|The procession winds downtown in traditional haik and 'ajjar. (A digital photo I snapped; Rolleicord pics forthcoming.)|
Yesterday I had the good fortune to be among a small army of official photographers for a unique cultural event here in Algiers: the second annual celebration of the haik, the traditional garment of Algerian women that today is only seen rarely on the capital's streets.
Women as young as teenagers and some old enough to remember when the haik (pronounced "hay-yek") was practically a uniform in Algiers participated, donning the brocaded white shrouds as well as the 'ajjar, a triangle of lace used to partly conceal the face. (This ensemble is unique to Algeria, and is particularly iconic of the capital and its famed casbah.)
A few weeks ago, during my sister’s visit, I had met several talented photographers who were exhibiting at the Algiers modern art museum. It was they who invited me to yesterday's event and arranged for me to join them in photographing the opening: a scene of 12 Algerian women in haiks recreating DaVinci's "Last Supper" in the courtyard of the city's fine arts college.
At noon, the performers and several dozen others processed down Rue Didouche Mourad, Algiers' main commercial thoroughfare, to the central downtown square. Along the way, they drew plenty of stares but mostly words of encouragement from their fellow citizens, who seemed overwhelmingly thrilled to see a truly homegrown cultural symbol so celebrated. One man also accompanied in a sailor's outfit—inexplicably called shanghai here—which was a traditional outfit for men in Algiers.
But this event was as much artistic performance as cultural celebration, and as all good art does, it provoked plenty of questions. There were discussions in the streets as the women processed through the busy lunchtime crowds. There were questions on social media, like the angry commenter who complained on the organizers' Facebook page that the "Last Supper" scene was insulting to Christianity.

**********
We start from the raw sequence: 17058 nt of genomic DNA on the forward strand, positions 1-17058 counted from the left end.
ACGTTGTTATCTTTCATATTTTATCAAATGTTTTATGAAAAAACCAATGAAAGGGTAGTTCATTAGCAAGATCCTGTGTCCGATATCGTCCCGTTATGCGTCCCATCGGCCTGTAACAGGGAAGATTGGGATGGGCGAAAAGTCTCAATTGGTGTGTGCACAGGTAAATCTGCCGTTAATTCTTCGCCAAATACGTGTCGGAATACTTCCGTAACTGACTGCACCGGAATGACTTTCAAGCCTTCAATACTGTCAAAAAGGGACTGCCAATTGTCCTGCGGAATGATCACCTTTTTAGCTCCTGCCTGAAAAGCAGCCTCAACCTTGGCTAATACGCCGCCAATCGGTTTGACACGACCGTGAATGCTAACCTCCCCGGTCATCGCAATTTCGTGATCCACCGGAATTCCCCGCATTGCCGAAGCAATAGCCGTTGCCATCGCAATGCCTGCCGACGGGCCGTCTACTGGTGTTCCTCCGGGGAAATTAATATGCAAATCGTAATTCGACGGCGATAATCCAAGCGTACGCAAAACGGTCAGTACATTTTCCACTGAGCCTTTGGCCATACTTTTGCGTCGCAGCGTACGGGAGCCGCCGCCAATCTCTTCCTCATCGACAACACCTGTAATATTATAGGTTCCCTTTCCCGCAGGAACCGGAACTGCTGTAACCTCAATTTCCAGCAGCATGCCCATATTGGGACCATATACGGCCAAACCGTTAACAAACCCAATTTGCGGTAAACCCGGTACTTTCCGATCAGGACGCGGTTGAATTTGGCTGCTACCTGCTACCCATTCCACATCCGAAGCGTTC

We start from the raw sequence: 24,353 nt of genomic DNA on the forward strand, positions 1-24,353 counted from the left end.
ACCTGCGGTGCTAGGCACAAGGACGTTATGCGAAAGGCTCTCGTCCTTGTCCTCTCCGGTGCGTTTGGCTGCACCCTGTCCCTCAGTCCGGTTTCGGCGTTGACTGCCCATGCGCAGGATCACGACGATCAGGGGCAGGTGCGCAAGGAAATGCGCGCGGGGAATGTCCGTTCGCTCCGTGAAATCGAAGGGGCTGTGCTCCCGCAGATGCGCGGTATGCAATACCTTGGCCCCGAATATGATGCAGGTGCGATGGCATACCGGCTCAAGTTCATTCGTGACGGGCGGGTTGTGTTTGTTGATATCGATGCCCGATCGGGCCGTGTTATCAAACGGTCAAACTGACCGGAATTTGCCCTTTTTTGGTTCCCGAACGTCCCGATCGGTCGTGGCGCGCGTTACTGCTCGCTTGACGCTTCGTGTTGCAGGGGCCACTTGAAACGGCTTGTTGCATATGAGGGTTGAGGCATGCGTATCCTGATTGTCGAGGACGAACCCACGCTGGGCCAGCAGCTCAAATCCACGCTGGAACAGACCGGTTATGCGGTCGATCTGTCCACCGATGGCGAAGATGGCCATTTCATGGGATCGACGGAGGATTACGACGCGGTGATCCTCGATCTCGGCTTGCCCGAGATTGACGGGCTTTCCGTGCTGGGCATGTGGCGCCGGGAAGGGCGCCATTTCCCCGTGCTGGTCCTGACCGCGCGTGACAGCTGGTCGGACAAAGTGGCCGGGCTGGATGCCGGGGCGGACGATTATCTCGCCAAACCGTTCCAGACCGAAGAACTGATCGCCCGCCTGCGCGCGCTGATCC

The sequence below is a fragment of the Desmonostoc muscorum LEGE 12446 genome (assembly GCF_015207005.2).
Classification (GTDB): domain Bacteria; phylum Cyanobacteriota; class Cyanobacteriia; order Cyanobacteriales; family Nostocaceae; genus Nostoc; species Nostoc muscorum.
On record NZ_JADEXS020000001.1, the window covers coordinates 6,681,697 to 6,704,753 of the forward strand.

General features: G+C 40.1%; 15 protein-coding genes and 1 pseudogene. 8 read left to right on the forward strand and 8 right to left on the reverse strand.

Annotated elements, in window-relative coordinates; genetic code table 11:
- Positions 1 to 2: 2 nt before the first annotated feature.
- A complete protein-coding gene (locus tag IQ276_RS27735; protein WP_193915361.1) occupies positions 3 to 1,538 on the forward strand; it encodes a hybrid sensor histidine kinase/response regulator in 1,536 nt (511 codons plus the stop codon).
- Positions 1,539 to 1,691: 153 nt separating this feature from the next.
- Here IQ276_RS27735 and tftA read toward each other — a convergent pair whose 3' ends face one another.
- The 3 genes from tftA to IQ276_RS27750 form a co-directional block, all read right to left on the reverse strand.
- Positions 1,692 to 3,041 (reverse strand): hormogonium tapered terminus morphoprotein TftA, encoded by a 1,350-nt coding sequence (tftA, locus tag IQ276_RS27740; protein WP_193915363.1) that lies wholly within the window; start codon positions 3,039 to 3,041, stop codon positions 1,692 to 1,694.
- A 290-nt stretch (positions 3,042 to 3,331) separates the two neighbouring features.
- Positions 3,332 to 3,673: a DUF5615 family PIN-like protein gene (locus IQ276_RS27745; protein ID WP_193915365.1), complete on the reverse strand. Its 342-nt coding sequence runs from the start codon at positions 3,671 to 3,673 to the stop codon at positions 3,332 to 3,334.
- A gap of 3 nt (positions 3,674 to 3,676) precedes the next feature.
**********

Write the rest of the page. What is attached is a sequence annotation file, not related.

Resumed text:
Mostly though, the event seems to have provoked reflection and important intergenerational conversations about this once pervasive tradition, why it has faded, what it used to represent, and what it means today. Some friends among the participants recounted interesting discussions with their grandmothers the previous evening as they dug haiks out from closets and learned to wrap them properly.
Along the walk, several participants were also more than happy to explain the garment's significance to a curious foreigner. One surmised that in recent decades it has been largely supplanted by the simpler hijab because the haik requires the wearer to clutch the fabric closed, leaving at most a single hand free. To this, a passerby added that the hijab's influx was due at least as much to the influence of the Iranian Revolution 35 years ago. Whatever their answers, these seem to be important questions about their heritage that Algerians want to explore.
It was an honor to take part, and I thank the organizers and participants for the invitation and warm welcome.
When I wasn't engrossed in discussion, I was snapping pictures of the event with my Rolleicord. Four full rolls of film now await development.